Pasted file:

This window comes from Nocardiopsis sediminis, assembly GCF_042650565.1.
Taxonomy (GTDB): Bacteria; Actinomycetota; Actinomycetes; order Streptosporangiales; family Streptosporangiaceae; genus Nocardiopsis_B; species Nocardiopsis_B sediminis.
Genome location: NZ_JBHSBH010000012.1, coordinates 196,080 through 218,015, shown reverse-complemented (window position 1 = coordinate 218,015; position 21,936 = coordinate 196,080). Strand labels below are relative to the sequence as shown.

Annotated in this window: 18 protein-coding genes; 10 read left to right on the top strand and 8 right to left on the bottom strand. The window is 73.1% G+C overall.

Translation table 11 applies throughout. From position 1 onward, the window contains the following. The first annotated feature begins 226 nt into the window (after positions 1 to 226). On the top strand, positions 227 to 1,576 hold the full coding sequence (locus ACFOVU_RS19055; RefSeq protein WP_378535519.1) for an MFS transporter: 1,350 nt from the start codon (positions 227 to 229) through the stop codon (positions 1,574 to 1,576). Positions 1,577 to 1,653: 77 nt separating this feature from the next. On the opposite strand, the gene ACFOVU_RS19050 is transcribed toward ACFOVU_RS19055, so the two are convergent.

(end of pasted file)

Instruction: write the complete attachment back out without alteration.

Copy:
This window comes from Nocardiopsis sediminis, assembly GCF_042650565.1.
Taxonomy (GTDB): Bacteria; Actinomycetota; Actinomycetes; order Streptosporangiales; family Streptosporangiaceae; genus Nocardiopsis_B; species Nocardiopsis_B sediminis.
Genome location: NZ_JBHSBH010000012.1, coordinates 196,080 through 218,015, shown reverse-complemented (window position 1 = coordinate 218,015; position 21,936 = coordinate 196,080). Strand labels below are relative to the sequence as shown.

Annotated in this window: 18 protein-coding genes; 10 read left to right on the top strand and 8 right to left on the bottom strand. The window is 73.1% G+C overall.

Translation table 11 applies throughout. From position 1 onward, the window contains the following. The first annotated feature begins 226 nt into the window (after positions 1 to 226). On the top strand, positions 227 to 1,576 hold the full coding sequence (locus ACFOVU_RS19055; RefSeq protein WP_378535519.1) for an MFS transporter: 1,350 nt from the start codon (positions 227 to 229) through the stop codon (positions 1,574 to 1,576). Positions 1,577 to 1,653: 77 nt separating this feature from the next. On the opposite strand, the gene ACFOVU_RS19050 is transcribed toward ACFOVU_RS19055, so the two are convergent.